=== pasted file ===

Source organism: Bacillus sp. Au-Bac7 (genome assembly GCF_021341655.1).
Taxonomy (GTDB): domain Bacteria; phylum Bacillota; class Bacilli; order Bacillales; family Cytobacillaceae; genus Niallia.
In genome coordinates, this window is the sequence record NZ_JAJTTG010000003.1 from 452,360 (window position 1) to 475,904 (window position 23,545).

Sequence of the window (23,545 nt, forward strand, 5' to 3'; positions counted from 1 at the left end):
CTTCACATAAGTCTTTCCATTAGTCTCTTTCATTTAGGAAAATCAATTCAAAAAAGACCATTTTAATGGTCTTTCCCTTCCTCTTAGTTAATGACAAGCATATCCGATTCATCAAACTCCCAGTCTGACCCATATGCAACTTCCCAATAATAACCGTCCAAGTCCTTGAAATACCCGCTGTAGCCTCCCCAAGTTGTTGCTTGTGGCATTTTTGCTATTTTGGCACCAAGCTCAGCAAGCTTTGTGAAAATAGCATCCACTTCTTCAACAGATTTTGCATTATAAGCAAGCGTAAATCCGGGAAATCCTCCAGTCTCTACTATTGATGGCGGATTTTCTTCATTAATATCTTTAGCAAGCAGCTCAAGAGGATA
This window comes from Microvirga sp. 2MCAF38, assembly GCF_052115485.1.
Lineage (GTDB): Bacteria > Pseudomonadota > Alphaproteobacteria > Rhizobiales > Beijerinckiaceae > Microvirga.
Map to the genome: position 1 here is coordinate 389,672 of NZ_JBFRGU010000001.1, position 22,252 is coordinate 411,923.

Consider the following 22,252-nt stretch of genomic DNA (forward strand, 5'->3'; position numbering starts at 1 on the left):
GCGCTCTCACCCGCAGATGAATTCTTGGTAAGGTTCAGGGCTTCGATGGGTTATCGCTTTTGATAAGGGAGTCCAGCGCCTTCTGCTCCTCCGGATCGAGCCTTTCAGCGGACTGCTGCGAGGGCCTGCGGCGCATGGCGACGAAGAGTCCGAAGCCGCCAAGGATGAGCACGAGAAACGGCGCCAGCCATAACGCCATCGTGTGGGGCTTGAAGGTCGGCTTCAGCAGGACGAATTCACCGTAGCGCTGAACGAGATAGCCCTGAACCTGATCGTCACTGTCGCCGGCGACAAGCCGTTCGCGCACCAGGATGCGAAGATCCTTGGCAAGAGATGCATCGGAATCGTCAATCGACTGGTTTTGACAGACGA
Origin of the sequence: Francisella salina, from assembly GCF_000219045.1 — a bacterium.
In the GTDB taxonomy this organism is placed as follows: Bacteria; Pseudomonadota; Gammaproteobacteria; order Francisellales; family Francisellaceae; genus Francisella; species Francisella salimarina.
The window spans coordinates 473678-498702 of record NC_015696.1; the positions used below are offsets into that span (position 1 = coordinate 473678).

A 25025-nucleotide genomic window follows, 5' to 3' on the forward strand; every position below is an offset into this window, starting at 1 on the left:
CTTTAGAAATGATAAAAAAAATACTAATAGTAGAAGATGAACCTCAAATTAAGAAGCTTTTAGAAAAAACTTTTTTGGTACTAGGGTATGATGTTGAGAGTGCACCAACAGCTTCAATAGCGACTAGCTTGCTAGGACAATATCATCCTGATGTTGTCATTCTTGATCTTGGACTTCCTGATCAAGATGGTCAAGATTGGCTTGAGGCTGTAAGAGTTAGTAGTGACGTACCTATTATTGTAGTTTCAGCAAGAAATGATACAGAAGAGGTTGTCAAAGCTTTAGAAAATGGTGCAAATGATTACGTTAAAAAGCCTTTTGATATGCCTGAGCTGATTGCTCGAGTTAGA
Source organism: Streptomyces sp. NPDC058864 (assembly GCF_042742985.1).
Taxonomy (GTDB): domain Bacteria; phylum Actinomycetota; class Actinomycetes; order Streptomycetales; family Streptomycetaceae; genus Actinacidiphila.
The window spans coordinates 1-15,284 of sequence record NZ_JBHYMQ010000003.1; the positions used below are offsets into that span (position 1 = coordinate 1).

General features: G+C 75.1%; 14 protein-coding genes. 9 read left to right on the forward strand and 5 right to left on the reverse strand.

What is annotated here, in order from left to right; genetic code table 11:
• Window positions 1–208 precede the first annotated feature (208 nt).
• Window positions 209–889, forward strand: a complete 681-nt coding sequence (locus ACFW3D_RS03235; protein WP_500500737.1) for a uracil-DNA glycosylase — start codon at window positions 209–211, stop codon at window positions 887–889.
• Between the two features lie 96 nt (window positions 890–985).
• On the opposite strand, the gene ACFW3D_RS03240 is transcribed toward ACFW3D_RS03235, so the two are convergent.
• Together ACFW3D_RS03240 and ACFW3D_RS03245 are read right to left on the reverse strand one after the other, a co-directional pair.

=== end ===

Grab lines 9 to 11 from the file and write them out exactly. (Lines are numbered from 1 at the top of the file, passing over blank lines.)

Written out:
Consider the following 22,252-nt stretch of genomic DNA (forward strand, 5'->3'; position numbering starts at 1 on the left):
GCGCTCTCACCCGCAGATGAATTCTTGGTAAGGTTCAGGGCTTCGATGGGTTATCGCTTTTGATAAGGGAGTCCAGCGCCTTCTGCTCCTCCGGATCGAGCCTTTCAGCGGACTGCTGCGAGGGCCTGCGGCGCATGGCGACGAAGAGTCCGAAGCCGCCAAGGATGAGCACGAGAAACGGCGCCAGCCATAACGCCATCGTGTGGGGCTTGAAGGTCGGCTTCAGCAGGACGAATTCACCGTAGCGCTGAACGAGATAGCCCTGAACCTGATCGTCACTGTCGCCGGCGACAAGCCGTTCGCGCACCAGGATGCGAAGATCCTTGGCAAGAGATGCATCGGAATCGTCAATCGACTGGTTTTGACAGACGA
Origin of the sequence: Francisella salina, from assembly GCF_000219045.1 — a bacterium.